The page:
WDFW staff discussed the recent depredations by the Leadpoint pack and associated effectiveness of the nonlethal deterrence tools utilized by the affected producer and range riders in the area. Staff determined that range riding/human presence was occurring on a daily/near daily basis, and that the affected livestock producer utilized proper sanitation practices and put forth a concerted effort to keep livestock in the area safe. Several reactive measures were implemented, including Fox lights, a RAG box, and the addition of a second range rider following the second depredation. Unfortunately, even with the additional effort, depredations have escalated in a short timeframe in a localized area. Based on this assessment, WDFW staff believe depredations are likely to continue.
The lethal removal of a wolf from the Leadpoint pack territory is not expected to harm the wolf population's ability to reach the statewide or local recovery objective. In previous years, WDFW has documented 12 – 30 mortalities per year and the population has continued to grow and expand its range. The Department’s wolf plan also modeled lethal removal to help inform decision makers during this stage of recovery. The analysis in the plan included wolf survival estimates from northwest Montana, which incorporated a 28% mortality rate. It is important to note that agency lethal control was factored into that 28% mortality estimate. To err on the side of caution (i.e., when in doubt assume greater impact to wolf population so true impact is not underestimated), the scenarios modeled in the wolf plan included an even higher level of lethal control (i.e., removing 30% of population every four years in addition to baseline 28% mortality rate). Based on that modeling analysis, as well as an analysis of higher levels of potential mortality on the actual population level of wolves in the eastern recovery zone and statewide, we do not expect this action to jeopardize wolf recovery in the eastern recovery zone or statewide.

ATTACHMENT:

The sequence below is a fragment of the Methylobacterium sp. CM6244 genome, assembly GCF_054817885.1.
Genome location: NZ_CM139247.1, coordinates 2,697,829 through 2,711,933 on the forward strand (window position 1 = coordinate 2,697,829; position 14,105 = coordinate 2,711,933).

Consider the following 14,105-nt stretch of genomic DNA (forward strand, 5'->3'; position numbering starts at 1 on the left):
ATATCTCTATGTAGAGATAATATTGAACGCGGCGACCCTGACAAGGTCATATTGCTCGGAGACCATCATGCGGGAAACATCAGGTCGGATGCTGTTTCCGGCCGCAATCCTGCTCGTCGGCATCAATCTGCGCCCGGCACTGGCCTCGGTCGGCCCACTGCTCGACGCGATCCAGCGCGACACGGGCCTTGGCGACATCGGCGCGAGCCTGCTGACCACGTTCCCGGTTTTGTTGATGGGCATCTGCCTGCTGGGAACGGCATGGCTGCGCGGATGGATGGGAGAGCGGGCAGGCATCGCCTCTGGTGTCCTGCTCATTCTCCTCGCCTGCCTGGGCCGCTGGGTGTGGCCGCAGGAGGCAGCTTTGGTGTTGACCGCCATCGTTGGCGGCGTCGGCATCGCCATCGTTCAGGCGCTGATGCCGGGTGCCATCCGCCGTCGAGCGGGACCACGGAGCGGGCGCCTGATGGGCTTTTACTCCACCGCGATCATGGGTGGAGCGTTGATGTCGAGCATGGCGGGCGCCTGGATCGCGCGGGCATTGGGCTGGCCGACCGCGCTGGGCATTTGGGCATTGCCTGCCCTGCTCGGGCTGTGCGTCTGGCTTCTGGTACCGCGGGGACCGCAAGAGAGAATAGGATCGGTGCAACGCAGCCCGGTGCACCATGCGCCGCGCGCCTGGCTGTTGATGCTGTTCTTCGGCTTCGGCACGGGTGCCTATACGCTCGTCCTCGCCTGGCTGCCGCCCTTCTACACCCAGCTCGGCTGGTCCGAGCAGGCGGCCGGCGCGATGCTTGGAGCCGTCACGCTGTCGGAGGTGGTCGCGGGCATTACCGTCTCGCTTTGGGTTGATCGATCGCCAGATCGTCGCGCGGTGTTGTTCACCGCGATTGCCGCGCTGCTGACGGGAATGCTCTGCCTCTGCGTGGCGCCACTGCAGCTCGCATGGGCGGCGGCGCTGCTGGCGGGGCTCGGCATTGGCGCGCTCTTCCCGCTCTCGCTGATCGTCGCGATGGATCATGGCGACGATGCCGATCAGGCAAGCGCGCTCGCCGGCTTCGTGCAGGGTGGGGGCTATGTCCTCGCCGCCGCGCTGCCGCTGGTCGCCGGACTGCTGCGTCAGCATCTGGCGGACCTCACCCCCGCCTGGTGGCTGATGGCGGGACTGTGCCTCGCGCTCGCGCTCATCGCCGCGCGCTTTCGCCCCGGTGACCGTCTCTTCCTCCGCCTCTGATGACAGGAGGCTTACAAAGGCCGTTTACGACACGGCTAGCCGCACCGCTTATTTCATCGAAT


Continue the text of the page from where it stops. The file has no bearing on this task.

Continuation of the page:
WDFW discussed the impacts of removing a wolf from the Leadpoint pack territory and determined the current level of mortality should not negatively impact the ability to recover wolves in Washington.
The lethal removal authorization for WDFW expires when a wolf or wolves in the authorization have been removed or after Oct. 5, 2022 (regardless of whether wolves have been removed), whichever comes first.
The lethal removal permit expires 30 days from the date of receipt by the producer, or when the wolf in the permit has been removed (regardless of whether a wolf or wolves have been removed), whichever comes first.
The authorization and/or permit could be extended or amended to include other wolves in the pack area if additional depredations are documented following the initial authorization or other extenuating circumstances are identified.
WDFW will keep the public informed about this activity through weekly updates. The next update will be provided on Sept. 29, 2022.
2022 Leadpoint pack updates
WDFW will provide a final report on this and any other lethal removal actions during 2022 in the Washington Gray Wolf Conservation and Management 2022 Annual Report, which will be published during spring 2023.
A summary of all documented depredation activity within the past 10 months is included in every monthly wolf update.